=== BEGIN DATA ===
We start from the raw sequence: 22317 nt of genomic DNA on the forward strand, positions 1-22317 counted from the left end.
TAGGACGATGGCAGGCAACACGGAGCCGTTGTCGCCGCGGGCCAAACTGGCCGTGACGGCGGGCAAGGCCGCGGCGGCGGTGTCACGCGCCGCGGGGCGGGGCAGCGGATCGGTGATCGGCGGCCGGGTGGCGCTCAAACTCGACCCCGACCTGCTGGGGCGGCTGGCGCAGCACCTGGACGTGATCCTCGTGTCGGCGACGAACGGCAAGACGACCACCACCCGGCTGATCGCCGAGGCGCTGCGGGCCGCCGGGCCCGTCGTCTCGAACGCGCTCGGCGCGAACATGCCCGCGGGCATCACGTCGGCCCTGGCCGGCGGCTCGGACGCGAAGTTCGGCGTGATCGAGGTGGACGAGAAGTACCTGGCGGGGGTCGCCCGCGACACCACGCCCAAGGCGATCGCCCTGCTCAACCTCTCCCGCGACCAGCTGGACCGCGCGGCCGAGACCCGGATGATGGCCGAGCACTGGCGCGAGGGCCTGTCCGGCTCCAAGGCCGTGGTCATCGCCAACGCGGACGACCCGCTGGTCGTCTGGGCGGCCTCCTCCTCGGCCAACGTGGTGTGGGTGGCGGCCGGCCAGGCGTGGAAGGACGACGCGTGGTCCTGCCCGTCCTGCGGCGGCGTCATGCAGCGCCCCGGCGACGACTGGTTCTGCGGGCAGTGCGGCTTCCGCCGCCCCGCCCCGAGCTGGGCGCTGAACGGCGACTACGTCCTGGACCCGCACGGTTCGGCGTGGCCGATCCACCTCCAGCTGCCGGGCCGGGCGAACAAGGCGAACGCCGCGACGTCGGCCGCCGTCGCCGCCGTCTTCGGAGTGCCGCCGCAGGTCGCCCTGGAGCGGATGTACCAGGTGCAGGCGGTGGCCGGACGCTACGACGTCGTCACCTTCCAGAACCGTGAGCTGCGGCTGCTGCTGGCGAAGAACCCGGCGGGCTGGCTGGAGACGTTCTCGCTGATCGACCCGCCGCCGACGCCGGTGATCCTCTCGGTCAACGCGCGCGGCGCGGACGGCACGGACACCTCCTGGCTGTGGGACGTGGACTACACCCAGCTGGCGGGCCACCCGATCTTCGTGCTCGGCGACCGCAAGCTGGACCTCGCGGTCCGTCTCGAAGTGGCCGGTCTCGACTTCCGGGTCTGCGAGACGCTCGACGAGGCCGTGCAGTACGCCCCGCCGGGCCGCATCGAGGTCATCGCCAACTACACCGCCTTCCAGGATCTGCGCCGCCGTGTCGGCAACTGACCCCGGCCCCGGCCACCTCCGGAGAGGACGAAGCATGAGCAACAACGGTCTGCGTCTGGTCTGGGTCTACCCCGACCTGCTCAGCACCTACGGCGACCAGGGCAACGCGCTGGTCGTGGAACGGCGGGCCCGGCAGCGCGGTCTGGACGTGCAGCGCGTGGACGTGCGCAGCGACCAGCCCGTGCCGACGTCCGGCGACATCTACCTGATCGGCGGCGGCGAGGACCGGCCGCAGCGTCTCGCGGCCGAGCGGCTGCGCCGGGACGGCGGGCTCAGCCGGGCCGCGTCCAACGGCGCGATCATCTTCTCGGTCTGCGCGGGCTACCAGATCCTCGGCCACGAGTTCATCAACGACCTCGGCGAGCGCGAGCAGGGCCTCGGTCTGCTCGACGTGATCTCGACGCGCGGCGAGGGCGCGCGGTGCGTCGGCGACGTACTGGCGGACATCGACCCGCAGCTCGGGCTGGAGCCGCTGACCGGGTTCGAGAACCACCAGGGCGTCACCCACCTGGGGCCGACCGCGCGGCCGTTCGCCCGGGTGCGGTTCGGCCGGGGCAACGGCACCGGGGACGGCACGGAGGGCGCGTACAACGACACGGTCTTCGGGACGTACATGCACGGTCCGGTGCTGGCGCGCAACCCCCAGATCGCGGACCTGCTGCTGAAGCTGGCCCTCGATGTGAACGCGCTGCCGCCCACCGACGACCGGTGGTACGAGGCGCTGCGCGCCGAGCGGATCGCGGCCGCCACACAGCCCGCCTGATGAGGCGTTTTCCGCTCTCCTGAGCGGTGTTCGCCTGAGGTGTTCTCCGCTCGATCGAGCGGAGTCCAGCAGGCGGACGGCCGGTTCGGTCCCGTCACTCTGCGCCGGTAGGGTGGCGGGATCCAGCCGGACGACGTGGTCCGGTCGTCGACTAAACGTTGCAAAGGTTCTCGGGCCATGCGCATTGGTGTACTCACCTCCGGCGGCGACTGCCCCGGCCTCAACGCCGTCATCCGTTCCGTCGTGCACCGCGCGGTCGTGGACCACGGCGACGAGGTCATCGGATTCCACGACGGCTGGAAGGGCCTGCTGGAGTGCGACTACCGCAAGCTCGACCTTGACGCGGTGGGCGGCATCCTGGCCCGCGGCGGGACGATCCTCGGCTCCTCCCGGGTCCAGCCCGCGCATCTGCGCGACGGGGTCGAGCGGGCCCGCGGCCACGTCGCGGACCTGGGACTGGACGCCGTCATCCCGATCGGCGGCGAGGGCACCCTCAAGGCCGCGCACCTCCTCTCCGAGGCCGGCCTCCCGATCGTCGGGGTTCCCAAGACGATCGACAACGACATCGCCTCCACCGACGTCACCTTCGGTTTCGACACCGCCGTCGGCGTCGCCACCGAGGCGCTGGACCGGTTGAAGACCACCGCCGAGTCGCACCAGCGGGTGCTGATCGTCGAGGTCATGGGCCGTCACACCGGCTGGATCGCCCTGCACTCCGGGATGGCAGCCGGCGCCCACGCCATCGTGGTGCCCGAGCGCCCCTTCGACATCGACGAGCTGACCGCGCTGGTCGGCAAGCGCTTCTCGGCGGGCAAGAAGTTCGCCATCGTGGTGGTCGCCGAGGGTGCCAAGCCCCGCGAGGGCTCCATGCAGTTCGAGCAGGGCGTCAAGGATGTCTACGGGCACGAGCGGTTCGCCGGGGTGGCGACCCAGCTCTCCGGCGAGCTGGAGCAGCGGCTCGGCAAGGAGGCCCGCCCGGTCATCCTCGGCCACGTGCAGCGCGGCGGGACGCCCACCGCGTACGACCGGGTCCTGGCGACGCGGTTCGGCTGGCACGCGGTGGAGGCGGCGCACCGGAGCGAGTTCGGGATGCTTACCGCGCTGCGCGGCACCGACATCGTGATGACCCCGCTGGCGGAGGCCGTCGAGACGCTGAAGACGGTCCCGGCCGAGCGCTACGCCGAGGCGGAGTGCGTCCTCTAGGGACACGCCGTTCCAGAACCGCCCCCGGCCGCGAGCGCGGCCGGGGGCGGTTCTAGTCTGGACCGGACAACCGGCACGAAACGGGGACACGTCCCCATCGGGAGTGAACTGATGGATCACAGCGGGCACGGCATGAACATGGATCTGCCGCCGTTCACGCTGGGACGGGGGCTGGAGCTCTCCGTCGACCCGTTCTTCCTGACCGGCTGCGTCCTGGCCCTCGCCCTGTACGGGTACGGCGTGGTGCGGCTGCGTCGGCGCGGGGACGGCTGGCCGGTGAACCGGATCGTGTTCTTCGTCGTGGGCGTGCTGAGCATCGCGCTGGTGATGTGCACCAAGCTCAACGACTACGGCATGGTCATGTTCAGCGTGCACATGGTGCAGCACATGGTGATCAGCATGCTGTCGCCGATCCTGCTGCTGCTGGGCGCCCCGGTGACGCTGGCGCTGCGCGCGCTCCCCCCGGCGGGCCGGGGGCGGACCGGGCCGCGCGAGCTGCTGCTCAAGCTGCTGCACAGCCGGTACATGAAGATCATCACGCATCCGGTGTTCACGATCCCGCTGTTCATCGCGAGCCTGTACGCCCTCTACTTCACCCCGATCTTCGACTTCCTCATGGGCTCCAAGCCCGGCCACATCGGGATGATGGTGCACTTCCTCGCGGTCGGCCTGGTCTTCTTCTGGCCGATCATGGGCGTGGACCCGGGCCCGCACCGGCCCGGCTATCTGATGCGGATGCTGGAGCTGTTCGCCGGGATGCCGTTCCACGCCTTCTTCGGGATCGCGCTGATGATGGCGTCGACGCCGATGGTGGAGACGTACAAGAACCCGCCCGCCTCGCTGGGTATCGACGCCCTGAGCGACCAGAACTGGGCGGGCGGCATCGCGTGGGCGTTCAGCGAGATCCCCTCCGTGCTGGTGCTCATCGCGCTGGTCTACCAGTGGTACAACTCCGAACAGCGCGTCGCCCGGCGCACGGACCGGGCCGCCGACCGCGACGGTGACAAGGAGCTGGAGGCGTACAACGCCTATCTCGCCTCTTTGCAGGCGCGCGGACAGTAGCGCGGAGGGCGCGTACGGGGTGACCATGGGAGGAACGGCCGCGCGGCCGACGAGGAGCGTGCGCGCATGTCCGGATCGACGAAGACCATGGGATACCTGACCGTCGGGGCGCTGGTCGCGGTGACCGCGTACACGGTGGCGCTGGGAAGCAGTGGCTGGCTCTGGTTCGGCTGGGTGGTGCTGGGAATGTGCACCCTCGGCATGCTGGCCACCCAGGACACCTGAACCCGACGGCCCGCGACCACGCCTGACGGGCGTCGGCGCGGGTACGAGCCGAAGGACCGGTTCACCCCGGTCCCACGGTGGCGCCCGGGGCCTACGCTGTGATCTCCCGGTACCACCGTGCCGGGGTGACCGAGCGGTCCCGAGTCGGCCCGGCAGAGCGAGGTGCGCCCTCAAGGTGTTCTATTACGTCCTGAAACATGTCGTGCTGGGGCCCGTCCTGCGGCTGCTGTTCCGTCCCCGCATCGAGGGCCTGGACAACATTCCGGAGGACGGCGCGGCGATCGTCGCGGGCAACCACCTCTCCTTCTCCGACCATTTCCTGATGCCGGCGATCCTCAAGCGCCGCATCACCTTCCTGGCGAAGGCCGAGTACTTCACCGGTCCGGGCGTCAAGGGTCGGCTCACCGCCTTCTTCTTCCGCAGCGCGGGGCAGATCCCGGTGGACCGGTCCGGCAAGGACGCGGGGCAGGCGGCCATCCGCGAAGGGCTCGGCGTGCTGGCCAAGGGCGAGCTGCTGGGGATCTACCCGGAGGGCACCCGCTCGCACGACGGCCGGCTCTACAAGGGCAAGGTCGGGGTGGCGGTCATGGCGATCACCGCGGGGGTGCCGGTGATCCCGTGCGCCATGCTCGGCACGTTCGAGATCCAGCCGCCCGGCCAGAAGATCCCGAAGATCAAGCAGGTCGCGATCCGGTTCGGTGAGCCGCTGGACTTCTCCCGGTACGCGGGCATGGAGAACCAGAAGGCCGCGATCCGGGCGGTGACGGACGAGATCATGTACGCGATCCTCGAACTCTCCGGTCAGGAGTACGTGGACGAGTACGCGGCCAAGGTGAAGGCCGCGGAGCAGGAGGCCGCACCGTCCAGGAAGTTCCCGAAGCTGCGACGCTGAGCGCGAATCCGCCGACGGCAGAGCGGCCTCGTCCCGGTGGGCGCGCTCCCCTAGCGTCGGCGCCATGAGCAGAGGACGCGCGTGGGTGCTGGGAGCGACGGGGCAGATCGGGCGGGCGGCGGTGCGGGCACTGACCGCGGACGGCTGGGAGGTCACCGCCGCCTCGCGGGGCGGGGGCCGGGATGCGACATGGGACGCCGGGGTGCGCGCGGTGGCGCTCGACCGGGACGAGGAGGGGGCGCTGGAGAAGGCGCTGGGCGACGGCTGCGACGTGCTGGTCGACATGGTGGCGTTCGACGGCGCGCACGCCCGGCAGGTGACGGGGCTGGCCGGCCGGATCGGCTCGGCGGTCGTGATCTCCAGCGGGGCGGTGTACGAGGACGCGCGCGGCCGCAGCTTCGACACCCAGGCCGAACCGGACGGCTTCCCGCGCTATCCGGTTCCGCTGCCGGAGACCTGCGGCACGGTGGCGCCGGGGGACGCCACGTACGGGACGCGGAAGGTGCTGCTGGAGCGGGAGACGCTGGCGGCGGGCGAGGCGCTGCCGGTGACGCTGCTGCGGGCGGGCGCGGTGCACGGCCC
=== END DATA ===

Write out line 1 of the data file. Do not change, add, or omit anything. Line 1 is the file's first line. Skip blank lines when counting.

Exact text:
We start from the raw sequence: 22317 nt of genomic DNA on the forward strand, positions 1-22317 counted from the left end.